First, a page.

Home Video Hovel- North Sea Texas, by Aaron Pinkston
Sexual awakening is an important part of everyone’s life. And so, we get quite a few films on the subject. North Sea Texas is a new entry into the genre, though its belonging to the rapidly growing gay cinema sets it apart by the slightest of degrees. Whenever you have such a well-worn story, inserting a different perspective is vital, and North Sea Texas benefits from this. Unfortunately, though the results are pretty and well toned, the film has little emotional impact.
Pim is a teenager living with his mother in a small coastal town in Belgium. In the film’s opening scene we see a younger version of Pim through his burgeoning sexuality, showing a strange curiosity in his mother’s makeup and clothes. Typically, this kind of scene in this kind of film would be played for broad laughs, but it is actually quite touching. After this opening sequence we jump to Pim on the verge of his fifteenth birthday and there is an apparent dramatic shift through the rest of the film. As Pim is growing older, and though he is still curious about his sexual impulses, the world is darker, less forgiving. The magical loveliness set up at the onset is lost into sadness, anger (the quiet kind) and angst. Because of this, the film stalls.
The majority of the film deals with the relationship between Pim and Gino, an older boy who lives next door. Pim pines over Gino, completely obsessed, often thinking back at their past encounters and constantly sketching the boy’s face. The admiration isn’t unrequited, though, as their relationship does on several occasions become physical, despite Gino’s interest in not outing himself as gay. Complicating matters is Gino’s younger sister, who has a crush on Pim and doesn’t understand why he doesn’t give her more attention. This subplot is a good example of the film not expanding on previous cinematic territory — it never really has a place in the film’s emotional aims of the two main characters, simply adding some misdirection.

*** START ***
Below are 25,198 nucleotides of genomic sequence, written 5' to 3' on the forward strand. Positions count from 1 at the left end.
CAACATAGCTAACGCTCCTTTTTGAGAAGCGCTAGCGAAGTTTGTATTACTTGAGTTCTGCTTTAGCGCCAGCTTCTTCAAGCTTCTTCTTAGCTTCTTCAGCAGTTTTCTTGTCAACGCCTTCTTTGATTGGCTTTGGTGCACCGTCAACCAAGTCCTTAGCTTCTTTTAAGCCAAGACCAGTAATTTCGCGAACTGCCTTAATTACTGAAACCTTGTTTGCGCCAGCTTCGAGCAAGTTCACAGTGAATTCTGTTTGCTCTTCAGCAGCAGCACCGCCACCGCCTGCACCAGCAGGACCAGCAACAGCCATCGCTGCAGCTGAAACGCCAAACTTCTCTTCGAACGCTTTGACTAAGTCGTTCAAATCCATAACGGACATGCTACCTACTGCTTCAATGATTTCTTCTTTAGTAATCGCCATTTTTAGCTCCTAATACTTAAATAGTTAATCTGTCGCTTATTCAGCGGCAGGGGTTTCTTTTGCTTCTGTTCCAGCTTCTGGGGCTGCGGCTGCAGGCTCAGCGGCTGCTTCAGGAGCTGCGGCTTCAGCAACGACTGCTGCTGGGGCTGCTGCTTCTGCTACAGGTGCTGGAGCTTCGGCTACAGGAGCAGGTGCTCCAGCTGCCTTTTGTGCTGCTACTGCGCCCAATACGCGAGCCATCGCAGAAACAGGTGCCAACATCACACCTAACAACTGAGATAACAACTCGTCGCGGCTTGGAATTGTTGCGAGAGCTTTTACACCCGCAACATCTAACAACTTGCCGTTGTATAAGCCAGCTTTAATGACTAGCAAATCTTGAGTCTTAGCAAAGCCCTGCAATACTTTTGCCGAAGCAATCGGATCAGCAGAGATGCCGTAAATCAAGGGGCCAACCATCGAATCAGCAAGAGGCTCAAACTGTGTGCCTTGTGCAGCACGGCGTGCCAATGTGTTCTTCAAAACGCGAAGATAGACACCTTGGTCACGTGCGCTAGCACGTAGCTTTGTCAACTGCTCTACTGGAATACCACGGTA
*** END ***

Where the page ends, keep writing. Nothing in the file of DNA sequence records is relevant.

At times North Sea Texas feels like the work of Wes Anderson with its eye for production design and themes of youth and wonder, though without the flair of whimsy. But really, the film’s closes companion is Truffaut’s The 400 Blows, which is a clear inspiration. Filling in for Antoine Doinel’s rebellious pre-teen is Pim, a quiet, but angsty, fifteen-year-old discovering himself through his sexuality. Many of the particulars are similar between the two films, from promiscuous mothers driving their sons away to moments of catharsis happening on beaches. First-time director Bavo Defurne takes many visual cues from the landmark coming-of-age tale giving the film a look and feel that can almost only be described as “European.” This is not an insult, as the look of the film is its strongest point, beautifully shot and designed, with an interesting color pallette.
I’m not sure if there just wasn’t enough new or whether what is there doesn’t hit hard enough, but I was never grabbed by this movie, despite the good things the film has going for it. After a pretty wonderful opening sequence the film stalls, stagnant in its quiet emotions. It’s an undoubtedly quiet film, and that usually works well for me, but North Sea Texas just didn’t hit. I don’t doubt it finds a nice indie following, however, as it is well made, has good intentions and serves a growing genre.